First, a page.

Electrotypes of Anglo-Saxon and English coins in the British Museum (joined into a double thick single piece). Many were used for the Standard Catalog prior to 2007.

    These double-thick electrotypes of British Museum Anglo-Saxon and English hammered coins are direct copies of pieces in the British Museum and can be seen in the plates of the the two BMC volumes issued in 1887 and 1893: Keary & Poole, A Catalogue of English Coins in the British Museum, Anglo-Saxon Series Volume I, and Grueber & Keary, A Catalogue of English Coins in the British Museum, Anglo-Saxon Series Volume II.

    These copies were used for the production of the reference that has become the standard for English coins, the Spink Standard Catalog. (Prior to 1998 the publication was known as the Seaby Standard Catalog.) Many of the pieces offered here are the pieces photographed for the annual catalogs from the small format 1962 edition until the major revision in the 42nd edition in 2007, when the catalog changed from black and white to color.

    Prior to the larger size publications that began with the much expanded and renumbered 16th edition in 1978, the earlier editions beginning in 1962 were smaller 5 by 7 ½ inch books. Earlier still, prior to 1962 the publications were larger and thinner with drawings rather than photographs illustrating the coins.)

    The electros are apparently extremely rare if not generally unique. I have seen a very few examples of other types in this format being offered but never a duplication of any offered here. (AD)

  6. Winning Losing Won Lost Watching Available in aftersale  
    A42, Lot 238:

    Electrotype of English hammered coinage. Kings of Wessex. Aethelstan. 975-978. Penny electrotype. 22 mm. BMC type iv. York (The BMC piece weighs 22.0 grains). Small cross pattee; +AEDEL STAN REX / A line across the center, a building (church?) above; EB •R ΛC ΛC in two lines above the central line; REGNAID MON in two lines below. BMC Vol II:6. Plate IX:2 (this piece illustrated). S. 629 (pre 1978) S. 1101 (current). As made; exceptional toning.

    Electrotypes of Anglo-Saxon and English coins in the British Museum (joined into a double thick single piece). Many were used for the Standard Catalog prior to 2007.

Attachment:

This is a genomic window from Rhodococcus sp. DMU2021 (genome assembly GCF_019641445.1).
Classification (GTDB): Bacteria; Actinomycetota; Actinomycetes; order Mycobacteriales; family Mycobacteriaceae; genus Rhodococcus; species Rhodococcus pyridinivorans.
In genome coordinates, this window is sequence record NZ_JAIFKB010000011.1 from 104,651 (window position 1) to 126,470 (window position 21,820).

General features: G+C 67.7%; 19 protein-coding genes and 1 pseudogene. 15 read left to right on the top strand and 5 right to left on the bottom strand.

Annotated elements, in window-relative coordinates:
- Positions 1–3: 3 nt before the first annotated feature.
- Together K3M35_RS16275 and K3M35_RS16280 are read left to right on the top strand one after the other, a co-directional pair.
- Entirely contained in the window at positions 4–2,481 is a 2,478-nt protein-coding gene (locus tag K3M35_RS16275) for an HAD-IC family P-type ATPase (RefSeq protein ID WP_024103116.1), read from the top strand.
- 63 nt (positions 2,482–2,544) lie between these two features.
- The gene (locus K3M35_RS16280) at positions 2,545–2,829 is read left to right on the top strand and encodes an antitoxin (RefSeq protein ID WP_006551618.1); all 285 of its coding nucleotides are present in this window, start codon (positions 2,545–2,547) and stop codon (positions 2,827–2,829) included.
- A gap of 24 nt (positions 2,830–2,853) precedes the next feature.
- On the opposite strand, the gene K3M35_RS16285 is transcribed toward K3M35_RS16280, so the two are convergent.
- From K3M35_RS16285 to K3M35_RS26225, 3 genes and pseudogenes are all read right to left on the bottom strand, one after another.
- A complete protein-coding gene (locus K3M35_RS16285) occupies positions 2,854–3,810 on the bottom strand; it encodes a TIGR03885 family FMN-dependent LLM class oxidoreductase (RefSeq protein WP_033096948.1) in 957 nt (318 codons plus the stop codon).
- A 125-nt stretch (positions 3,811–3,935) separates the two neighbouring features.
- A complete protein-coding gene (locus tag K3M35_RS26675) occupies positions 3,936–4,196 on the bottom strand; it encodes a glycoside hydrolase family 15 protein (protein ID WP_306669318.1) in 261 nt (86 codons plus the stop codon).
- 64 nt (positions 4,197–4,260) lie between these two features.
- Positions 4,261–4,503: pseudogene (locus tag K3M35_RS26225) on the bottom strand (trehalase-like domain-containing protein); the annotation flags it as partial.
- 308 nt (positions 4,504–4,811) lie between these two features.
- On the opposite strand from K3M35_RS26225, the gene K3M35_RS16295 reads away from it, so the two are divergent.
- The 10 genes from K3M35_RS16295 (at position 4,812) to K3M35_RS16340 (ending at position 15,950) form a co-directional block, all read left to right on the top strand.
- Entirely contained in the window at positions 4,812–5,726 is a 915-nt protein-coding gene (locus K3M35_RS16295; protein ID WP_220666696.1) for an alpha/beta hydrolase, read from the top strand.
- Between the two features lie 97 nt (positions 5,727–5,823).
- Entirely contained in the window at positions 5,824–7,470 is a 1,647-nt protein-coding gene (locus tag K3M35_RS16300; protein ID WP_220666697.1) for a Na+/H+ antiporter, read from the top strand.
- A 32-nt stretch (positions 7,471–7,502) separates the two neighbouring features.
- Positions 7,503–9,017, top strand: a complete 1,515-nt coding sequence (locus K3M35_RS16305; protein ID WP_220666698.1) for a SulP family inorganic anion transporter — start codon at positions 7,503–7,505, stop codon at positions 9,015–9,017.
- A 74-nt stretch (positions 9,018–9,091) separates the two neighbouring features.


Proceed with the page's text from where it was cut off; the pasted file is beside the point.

These double-thick electrotypes of British Museum Anglo-Saxon and English hammered coins are direct copies of pieces in the British Museum and can be seen in the plates of the the two BMC volumes issued in 1887 and 1893: Keary & Poole, A Catalogue of English Coins in the British Museum, Anglo-Saxon Series Volume I, and Grueber & Keary, A Catalogue of English Coins in the British Museum, Anglo-Saxon Series Volume II.

    These copies were used for the production of the reference that has become the standard for English coins, the Spink Standard Catalog. (Prior to 1998 the publication was known as the Seaby Standard Catalog.) Many of the pieces offered here are the pieces photographed for the annual catalogs from the small format 1962 edition until the major revision in the 42nd edition in 2007, when the catalog changed from black and white to color.

    Prior to the larger size publications that began with the much expanded and renumbered 16th edition in 1978, the earlier editions beginning in 1962 were smaller 5 by 7 ½ inch books. Earlier still, prior to 1962 the publications were larger and thinner with drawings rather than photographs illustrating the coins.)

    The electros are apparently extremely rare if not generally unique. I have seen a very few examples of other types in this format being offered but never a duplication of any offered here. (AD)

  7. Winning Losing Won Lost Watching Available in aftersale  
    A42, Lot 239: